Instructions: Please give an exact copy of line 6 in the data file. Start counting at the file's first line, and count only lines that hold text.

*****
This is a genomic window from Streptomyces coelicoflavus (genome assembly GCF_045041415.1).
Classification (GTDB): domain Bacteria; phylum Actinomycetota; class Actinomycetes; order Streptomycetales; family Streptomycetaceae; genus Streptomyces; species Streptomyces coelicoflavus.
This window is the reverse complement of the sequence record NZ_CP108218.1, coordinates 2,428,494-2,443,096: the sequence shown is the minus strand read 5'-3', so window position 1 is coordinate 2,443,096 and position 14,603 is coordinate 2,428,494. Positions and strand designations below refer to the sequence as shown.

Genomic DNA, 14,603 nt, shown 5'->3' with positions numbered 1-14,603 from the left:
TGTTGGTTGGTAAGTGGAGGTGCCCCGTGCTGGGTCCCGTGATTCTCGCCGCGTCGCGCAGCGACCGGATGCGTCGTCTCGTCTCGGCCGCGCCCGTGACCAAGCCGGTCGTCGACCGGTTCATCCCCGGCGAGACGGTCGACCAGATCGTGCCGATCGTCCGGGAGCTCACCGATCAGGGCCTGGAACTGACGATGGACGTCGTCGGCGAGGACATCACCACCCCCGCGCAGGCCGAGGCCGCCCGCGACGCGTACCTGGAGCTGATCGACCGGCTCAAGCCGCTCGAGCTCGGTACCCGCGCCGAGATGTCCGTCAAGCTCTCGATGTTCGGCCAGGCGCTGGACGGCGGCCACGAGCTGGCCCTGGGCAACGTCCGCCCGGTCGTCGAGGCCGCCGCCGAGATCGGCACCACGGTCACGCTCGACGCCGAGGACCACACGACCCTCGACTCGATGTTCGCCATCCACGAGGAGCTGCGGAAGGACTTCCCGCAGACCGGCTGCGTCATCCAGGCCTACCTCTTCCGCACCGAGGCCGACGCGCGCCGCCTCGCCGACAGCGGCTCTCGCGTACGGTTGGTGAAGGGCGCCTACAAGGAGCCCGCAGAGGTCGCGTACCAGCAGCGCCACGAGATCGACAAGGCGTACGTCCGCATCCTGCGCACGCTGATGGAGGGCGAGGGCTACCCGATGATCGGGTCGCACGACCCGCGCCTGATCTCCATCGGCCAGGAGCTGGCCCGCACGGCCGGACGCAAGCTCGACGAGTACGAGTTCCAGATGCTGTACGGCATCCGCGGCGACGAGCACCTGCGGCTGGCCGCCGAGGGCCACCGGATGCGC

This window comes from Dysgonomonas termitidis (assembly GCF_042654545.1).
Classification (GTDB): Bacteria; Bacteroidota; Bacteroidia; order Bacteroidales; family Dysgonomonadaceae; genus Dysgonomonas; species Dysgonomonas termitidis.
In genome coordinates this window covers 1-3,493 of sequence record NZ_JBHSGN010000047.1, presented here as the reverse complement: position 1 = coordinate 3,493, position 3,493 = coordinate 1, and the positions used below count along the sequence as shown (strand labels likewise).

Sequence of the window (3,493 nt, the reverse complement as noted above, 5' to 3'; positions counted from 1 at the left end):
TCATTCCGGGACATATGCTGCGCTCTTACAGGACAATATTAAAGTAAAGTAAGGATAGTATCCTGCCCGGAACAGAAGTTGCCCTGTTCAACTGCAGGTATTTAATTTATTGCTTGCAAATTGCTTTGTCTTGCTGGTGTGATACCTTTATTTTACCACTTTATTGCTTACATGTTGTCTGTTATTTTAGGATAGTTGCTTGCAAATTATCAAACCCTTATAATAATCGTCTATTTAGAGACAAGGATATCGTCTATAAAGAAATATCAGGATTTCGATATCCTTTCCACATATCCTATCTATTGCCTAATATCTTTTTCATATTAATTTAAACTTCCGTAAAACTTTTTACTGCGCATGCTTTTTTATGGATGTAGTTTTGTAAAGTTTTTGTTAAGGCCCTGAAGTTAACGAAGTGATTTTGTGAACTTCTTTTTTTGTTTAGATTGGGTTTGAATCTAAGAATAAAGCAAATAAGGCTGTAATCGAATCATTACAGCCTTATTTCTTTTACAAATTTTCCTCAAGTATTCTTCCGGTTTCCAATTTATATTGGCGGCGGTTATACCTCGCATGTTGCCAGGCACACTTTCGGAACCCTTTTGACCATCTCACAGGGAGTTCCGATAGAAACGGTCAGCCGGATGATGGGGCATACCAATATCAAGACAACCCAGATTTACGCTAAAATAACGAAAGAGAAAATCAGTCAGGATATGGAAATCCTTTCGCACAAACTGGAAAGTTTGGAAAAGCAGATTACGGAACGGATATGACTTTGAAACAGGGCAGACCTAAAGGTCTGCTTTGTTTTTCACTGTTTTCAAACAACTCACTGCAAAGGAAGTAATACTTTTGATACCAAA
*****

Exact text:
This window comes from Dysgonomonas termitidis (assembly GCF_042654545.1).